SOUPS+GREENS Live Entertainment: No
MUSSELS. SHRIMP. FISH. TOMATO HERB BROTH. LINGUINI. TOAST.
Summer Risotto ........................................................................................................ 15
GRAHAM. CUSTARD. BLACKBERRY PURÉE. WHIPPED CREAM. ROASTED PEANUT. GANACHE. HOUSEMADE BOURBON HONEY ICE CREAM.
Seasonal Brûlée for Two ................................................................................... 9 White Chocolate Banana Bread Pudding ........................................................ 8 SPICE RUM CARAMEL. BERRIES. HOUSEMADE VANILLA BEAN ICE CREAM. PLEASE ALLOW 20 MINUTES.
ONE FREE KIDS MEAL PER ADULT ENTRÉE PURCHASED. NOT VALID ON HOLIDAYS.
Housemade Seasonal Sorbet ............................................................................... 8 AMARETTO COOKIES. BERRIES.
Housemade Seasonal Ice Cream Sampler ..................................................... 8 Seasonal Cheesecake ............................................................................................. 8 WHIPPED CREAM. BERRIES.
Tia Maria Cake ............................................................................................................. 8 MOCHA BUTTER CREAM.
Eighty8 Asian Bistro 1077 Darrington Drive Cary (919) 377-0152 eighty8bistro.com Hours: Lunch Monday - Friday 11 a.m. - 2 p.m. Dinner Sunday - Thursday 4:30 p.m. - 9 p.m. Dinner Friday - Saturday 4:30 p.m. - until House Specialties: Nightly drink specials and BOGO sushi rolls Sunday - Thursday and Friday lunch Average Entree: $7+ Dress Code: Casual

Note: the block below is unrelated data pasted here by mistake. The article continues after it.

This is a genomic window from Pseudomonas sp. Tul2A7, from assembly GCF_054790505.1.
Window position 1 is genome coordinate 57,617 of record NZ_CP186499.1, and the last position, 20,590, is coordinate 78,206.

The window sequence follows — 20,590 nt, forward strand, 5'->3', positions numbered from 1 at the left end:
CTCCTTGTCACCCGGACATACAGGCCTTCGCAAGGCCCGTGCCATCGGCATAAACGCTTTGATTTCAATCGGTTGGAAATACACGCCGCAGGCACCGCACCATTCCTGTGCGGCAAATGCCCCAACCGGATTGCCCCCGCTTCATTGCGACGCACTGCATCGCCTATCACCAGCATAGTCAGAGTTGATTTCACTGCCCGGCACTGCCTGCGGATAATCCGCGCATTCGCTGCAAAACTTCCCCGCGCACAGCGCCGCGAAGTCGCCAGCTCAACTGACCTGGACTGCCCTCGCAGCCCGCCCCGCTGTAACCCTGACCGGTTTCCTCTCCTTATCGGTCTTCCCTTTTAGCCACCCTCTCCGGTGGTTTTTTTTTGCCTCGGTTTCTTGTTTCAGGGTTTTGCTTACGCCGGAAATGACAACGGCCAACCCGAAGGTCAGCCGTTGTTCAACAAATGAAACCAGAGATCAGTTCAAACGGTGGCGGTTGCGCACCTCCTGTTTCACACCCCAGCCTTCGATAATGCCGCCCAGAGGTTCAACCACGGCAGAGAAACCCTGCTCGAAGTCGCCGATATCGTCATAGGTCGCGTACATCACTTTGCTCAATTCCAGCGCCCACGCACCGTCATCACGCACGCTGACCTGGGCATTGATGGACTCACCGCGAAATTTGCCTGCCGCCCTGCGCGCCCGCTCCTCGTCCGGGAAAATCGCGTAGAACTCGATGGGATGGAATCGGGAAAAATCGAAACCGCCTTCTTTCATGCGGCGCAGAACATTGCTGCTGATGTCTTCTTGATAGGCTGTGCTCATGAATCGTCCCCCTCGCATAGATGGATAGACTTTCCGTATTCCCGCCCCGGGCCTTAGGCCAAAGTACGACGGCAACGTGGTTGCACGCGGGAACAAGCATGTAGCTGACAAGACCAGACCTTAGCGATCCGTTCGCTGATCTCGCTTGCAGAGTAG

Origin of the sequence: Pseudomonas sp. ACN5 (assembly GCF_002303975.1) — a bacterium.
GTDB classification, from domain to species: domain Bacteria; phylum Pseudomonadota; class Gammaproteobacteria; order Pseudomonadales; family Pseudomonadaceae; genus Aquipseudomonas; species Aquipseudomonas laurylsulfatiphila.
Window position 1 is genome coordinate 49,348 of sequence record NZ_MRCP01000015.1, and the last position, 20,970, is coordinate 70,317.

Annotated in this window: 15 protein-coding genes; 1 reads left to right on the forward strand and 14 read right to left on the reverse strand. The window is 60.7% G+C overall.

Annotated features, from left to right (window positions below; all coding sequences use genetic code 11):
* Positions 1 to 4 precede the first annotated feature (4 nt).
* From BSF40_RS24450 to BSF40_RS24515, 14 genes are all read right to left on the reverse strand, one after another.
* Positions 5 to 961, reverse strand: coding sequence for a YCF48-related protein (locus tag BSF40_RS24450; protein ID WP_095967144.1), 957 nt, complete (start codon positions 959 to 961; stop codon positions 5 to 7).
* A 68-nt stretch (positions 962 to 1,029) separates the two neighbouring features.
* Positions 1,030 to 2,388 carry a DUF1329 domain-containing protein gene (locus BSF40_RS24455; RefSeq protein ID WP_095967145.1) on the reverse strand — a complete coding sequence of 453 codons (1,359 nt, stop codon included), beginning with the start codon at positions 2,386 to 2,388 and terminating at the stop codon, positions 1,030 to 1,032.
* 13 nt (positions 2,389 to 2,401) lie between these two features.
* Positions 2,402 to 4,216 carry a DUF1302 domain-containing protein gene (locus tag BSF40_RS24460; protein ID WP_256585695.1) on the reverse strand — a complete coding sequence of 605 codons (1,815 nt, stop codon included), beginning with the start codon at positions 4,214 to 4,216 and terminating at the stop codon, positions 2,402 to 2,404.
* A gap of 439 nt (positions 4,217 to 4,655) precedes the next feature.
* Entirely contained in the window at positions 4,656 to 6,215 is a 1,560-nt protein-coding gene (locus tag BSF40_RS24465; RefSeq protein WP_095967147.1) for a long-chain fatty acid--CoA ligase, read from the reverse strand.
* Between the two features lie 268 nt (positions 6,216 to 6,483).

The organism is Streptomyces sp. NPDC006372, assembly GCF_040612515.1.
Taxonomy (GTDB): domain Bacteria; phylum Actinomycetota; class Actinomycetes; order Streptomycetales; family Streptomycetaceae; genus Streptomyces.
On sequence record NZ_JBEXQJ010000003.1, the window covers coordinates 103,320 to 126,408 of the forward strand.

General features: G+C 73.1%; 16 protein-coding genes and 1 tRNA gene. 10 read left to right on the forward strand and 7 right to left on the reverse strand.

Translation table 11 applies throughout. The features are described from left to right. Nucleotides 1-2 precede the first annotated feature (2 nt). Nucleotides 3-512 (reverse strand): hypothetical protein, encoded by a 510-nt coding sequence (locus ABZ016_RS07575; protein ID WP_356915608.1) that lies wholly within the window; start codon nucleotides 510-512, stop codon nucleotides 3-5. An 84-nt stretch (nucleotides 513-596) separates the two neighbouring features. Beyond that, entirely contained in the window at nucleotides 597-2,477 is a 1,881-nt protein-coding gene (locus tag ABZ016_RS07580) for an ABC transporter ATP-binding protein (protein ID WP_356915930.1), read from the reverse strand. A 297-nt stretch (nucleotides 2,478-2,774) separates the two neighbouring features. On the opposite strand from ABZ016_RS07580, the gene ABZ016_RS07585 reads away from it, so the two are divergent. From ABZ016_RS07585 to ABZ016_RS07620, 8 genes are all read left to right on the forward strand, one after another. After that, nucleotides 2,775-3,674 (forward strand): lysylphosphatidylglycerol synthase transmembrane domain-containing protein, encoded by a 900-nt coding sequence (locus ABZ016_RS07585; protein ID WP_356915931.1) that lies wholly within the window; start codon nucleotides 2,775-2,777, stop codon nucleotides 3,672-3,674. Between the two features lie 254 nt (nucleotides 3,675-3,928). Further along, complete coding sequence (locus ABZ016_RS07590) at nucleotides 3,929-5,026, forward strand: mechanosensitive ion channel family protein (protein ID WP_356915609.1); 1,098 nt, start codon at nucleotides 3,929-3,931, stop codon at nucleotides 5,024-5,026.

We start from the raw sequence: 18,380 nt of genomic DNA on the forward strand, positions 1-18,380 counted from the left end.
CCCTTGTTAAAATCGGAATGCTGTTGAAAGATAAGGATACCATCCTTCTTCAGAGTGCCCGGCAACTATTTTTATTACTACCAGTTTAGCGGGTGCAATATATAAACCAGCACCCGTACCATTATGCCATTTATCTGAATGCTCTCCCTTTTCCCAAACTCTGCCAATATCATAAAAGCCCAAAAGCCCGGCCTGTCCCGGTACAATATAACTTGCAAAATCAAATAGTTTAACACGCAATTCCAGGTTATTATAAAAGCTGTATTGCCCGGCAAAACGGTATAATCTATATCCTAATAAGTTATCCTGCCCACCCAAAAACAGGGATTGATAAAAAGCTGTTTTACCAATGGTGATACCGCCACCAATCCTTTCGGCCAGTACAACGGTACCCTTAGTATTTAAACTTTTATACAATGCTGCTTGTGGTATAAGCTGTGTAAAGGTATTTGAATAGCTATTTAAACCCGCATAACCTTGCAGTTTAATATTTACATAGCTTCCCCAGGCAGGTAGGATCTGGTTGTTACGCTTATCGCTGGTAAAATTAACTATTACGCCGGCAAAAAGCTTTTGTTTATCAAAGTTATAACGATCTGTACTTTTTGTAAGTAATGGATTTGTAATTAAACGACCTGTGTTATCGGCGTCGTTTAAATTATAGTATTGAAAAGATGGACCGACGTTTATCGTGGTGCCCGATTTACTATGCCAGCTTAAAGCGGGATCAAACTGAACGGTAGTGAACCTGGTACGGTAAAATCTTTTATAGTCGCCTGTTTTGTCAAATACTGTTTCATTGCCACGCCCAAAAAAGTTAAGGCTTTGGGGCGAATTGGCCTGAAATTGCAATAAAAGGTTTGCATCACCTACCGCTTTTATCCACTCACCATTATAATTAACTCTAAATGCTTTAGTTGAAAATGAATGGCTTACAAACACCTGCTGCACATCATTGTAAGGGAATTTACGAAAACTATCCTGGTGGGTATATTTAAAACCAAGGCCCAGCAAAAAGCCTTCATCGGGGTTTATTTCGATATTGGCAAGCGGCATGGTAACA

Live Entertainment: Friday Nights Private Events: Yes
our classic orange sauce tossed with orange peels, scallions, mixed bell peppers, crushed red peppers stir fried with scallions, onions, garlic on a bed of crispy rice noodles with our flavorful house sauce stir fried in our house sauce with bamboo shoots, water chestnuts, spicy chili oil
lightly battered chicken breast or shrimp flash fried then wok tossed in a sweet & spicy wine sauce
88 Spicy Chicken
Flash fried chicken breast wok tossed in a sweet & spicy sauce
Chicken, beef, or shrimp grilled teppan style
House Style Fried Rice
wok tossed rice in our unique sauce with scallions, bean sprouts, carrots, and eggs 13
8 oz. hand-cut filet rubbed with our coffee and asian spices grilled with a ginger reduction sauce
8oz Kobe Burger*
lightly battered shrimp tossed in a sweetened creamy house sauce with fuji apples and almonds
tuna, pineapple, sweet chef sauce, sriracha, cucumber, guacamole, mixed greens
grilled white fish, fried jalapeños, wasabi sauce, sriracha, mango salsa, mixed greens, daikon
salmon, lemon slice, sweet chili, guacamole, mixed greens, cucumber, carrots 9
Sushi & Sashimi Combo*
9 pieces nigiri, 7 pieces sashimi chef’s choice, shrimp tempura roll
Sushi for Two*
chef’s choice of 14 pieces of nigiri, 5 pieces of sashimi, spicy tuna roll, california roll, and a shrimp tempura roll 47